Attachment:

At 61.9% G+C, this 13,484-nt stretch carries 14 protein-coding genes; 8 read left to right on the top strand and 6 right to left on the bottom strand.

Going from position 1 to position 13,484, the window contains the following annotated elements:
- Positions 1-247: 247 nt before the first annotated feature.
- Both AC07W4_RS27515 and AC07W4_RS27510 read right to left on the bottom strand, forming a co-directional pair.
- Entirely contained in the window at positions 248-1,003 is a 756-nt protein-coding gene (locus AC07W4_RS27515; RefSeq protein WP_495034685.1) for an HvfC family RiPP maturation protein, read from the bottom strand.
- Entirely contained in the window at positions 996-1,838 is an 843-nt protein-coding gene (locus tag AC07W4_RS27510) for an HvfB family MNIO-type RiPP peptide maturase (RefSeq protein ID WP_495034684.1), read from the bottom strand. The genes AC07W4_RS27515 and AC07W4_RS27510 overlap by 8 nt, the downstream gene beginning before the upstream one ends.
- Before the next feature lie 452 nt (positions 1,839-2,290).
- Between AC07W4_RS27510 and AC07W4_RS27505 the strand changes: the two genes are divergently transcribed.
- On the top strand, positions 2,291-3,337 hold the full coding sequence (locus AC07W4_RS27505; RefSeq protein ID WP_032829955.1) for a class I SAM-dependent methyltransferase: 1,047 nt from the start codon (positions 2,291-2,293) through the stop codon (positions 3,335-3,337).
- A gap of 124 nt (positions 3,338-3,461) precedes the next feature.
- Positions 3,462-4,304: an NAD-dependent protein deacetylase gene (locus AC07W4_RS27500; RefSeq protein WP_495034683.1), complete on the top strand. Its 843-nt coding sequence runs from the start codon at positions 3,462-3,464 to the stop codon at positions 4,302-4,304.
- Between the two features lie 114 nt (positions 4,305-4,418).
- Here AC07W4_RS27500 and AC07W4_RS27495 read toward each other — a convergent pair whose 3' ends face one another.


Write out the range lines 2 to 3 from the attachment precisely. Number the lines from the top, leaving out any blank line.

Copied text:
Going from position 1 to position 13,484, the window contains the following annotated elements:
- Positions 1-247: 247 nt before the first annotated feature.